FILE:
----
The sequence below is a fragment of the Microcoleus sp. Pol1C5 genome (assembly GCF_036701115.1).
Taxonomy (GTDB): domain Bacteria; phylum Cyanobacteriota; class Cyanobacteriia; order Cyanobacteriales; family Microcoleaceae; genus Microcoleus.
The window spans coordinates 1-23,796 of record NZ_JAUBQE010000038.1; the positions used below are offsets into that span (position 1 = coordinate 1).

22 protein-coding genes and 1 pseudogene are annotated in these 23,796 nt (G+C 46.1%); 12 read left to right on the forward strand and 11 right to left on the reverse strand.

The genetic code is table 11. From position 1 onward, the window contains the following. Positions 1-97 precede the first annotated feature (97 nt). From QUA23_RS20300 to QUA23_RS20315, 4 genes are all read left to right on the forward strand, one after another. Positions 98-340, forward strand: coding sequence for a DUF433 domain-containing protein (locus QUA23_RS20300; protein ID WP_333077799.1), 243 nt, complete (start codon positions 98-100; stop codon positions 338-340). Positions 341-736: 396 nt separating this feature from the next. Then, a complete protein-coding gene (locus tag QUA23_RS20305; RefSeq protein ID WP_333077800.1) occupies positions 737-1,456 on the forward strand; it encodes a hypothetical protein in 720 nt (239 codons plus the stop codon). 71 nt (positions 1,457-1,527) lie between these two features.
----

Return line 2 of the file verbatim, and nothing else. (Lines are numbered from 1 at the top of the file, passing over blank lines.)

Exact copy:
Taxonomy (GTDB): domain Bacteria; phylum Cyanobacteriota; class Cyanobacteriia; order Cyanobacteriales; family Microcoleaceae; genus Microcoleus.